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Catwoman #2 Review

Comic Books

Catwoman #2 Review

It’s Selina Kyle versus Selina Kyle? And another Selina? And another? That’s a lot of copycats to clobber.

Catwoman #2 starts with Selina Kyle staring down a group of imposters and it doesn’t take long for the claws to come out! Does the issue continue the hot streak set by the near purr-fect first issue?

Absolutely. Writer Joëlle Jones did not come here to play with us with this series, in neither its brutal action nor its emotional reflection. Jones infuses the opening fight scene of the issue with pathos by framing it as not only relevant, but central to Selina’s current psychological state. As she continues to labor over the choice she made in Batman #50 internally, she literally battles visual copies of herself in waves externally. Having Selina narrate the fight with thoughts of insomnia and regret paired very well with the brutal fight choreography. Jones, who also draws the series, pulls no punches (or bites) when it comes to Selina’s fight. We’re talking grabbing a woman by the cat ears when she’s already down and kicking her out of consciousness across the face. The hard-hitting panels of the fight paired with the affecting narration made for a fight scene that had a ton of weight to it rather than punches thrown to fill page time.

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Catwoman #2 Review

No punches are pulled outside the action either, as Jones continues to build her new villain into a truly ruthless woman. Raina Creel is an excellent concoction of mob boss and Miranda Priestly-esque diva in action, horror movie monster in appearance. Without spoiling anything, Jones shows that Creel will not accept failure and leave the disappointing party intact which made for scene as brutal as the earlier fight even though no actual punches are thrown.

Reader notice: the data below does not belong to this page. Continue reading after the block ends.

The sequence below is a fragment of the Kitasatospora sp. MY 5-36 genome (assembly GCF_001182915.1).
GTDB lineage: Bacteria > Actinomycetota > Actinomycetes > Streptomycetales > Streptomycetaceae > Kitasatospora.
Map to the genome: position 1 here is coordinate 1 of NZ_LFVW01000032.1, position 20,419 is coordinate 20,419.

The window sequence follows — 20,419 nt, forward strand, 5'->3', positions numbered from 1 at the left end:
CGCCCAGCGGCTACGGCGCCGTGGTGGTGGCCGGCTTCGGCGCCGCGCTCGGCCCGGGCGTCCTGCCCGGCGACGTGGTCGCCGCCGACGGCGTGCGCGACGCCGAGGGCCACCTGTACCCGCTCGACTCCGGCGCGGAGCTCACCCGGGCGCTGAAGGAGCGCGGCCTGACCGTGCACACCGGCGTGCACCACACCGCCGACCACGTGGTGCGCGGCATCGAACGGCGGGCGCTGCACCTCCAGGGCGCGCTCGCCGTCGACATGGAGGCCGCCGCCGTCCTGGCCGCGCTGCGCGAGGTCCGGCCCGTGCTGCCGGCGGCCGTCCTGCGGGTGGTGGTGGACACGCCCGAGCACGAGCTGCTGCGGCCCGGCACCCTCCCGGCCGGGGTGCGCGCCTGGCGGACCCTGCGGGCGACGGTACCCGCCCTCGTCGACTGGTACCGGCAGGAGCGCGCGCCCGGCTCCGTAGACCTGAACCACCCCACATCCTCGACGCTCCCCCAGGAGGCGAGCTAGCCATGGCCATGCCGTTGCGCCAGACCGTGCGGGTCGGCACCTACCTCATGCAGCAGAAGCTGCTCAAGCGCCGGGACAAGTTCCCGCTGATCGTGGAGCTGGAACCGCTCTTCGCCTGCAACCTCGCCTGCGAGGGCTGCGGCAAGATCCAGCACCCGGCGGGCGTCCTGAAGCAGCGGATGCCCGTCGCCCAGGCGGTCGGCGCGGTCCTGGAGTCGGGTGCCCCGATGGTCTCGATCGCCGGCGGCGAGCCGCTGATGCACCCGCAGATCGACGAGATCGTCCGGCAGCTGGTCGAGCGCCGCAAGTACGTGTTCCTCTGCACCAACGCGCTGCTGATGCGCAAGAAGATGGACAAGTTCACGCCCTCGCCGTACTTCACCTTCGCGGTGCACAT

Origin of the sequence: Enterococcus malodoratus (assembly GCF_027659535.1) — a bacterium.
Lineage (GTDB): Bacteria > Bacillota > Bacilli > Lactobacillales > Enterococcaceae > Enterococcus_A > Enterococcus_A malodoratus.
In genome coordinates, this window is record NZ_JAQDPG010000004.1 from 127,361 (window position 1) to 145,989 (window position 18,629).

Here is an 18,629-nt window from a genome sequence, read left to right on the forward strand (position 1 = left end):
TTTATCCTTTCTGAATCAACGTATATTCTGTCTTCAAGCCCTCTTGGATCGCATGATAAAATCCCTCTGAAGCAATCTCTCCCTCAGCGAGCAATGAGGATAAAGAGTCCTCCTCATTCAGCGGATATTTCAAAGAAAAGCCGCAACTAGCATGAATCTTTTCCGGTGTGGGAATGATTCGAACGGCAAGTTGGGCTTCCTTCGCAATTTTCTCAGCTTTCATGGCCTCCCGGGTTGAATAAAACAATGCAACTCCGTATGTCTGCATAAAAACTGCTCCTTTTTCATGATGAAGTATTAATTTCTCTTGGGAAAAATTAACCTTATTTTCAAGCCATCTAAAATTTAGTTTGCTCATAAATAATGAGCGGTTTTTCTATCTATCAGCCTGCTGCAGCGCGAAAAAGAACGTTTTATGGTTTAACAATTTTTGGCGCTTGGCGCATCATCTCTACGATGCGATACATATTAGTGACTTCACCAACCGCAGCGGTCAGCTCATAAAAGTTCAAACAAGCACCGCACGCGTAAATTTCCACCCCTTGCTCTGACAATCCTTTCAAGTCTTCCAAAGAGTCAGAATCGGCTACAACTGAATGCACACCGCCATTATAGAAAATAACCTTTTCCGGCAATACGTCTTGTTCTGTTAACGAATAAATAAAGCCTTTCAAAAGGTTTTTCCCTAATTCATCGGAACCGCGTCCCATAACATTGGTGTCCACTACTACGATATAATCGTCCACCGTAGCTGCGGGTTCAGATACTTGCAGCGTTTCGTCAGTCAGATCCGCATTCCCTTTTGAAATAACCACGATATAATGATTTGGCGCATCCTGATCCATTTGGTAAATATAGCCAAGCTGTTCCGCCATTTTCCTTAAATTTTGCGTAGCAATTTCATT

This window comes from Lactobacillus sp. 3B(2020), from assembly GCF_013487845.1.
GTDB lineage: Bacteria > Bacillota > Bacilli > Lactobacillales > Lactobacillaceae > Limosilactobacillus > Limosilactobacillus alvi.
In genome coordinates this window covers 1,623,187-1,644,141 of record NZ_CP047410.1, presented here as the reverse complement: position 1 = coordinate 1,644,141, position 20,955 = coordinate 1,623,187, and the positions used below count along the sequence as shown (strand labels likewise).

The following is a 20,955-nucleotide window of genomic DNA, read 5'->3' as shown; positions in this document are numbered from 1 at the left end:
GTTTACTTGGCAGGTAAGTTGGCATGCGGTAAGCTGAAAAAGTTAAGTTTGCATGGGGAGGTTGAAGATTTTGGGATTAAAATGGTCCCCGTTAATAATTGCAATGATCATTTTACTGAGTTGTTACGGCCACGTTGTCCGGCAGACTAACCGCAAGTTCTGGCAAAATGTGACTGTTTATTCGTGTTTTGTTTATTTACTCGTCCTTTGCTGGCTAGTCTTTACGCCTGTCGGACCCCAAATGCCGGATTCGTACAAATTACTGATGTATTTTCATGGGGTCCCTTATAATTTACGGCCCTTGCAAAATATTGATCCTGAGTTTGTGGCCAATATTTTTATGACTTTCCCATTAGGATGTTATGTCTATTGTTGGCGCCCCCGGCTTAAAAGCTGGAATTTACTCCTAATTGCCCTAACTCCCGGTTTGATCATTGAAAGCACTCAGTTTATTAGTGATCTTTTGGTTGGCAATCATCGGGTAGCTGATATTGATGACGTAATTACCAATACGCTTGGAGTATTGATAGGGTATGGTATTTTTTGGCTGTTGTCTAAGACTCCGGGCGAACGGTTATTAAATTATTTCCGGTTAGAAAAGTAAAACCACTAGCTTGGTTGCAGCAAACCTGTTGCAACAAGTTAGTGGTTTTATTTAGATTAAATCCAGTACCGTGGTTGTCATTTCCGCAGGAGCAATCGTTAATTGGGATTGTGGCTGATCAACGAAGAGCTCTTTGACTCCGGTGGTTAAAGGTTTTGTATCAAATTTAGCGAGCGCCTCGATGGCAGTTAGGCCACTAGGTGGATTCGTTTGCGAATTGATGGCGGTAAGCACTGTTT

All of this is presented in panels that blend cinematic framing with layouts and compositions only comics can deliver. There are facial close-ups cut off by half by the panel’s edge and panels that fit the pages’ borders followed by slightly smaller panels that zoom in on the characters’ hands. The filmic quality of the composition of the panels elevates Jones’s excellent, consistent renderings of characters and backgrounds which are as packed with detail as the first issue.

Or rather, when there is a background present, they are packed with details. During the opening fight scene, the backgrounds disappear completely with the characters being the only things filling space in the panels. I appreciate that this lets the eye focus on the action and choreography, but there were some panels that just felt a little empty with only colorist Laura Allred’s hues to look at. There are also a number of panels during slower, dialogue heavy scenes that also lacked a background, but it’s less distracting when the panel features a close up on someone’s face or hands which wouldn’t need a lot of background detail anyway.

Catwoman #2 Review

Laura Allred’s coloring continues the excellent work of the first issue and helps maintain the tone during the fight scene especially well with alternating purples and reds. There is a gorgeous two-page spread with as much line art detail from Jones as an adult coloring book and Allred fills in those little spaces with a lovely selection of purples, greens, and muted yellows. Josh Reed’s lettering work is also as solid as it was in the last issue and continues to help guide the eye along Jones’s layouts.

Overall, the entire creative team of Catwoman #2 keeps up the momentum of the first issue and delivers an action-packed read that’s as affecting as it is exciting. This issue solidifies the series as one of my most anticipated each month and I can’t wait to see what happens next as Raina Creel’s plan begins to unfold!

Catwoman #2 Review
Catwoman #2
Is it good?
The script, artwork, coloring, and lettering continue to work in purr-fect tandem to deliver an excellent read that makes it hard to wait another month for the next issue.
Joëlle Jones keeps Selina’s internal conflict at the focus, even during action scenes.
No punches are pulled either in brutal fight choreography or the equally brutal punishment of a displeased Raina Creel.
Jones elevates her excellent, detailed renderings with cinematic panel composition.
Laura Allred’s colors continue to be varied and tonally conscious.
Josh Reed’s lettering work is solid and helps guide the eye around Jones’s layouts.
During the opening fight scene and some dialogue-heavy scenes the backgrounds disappear to mixed results.

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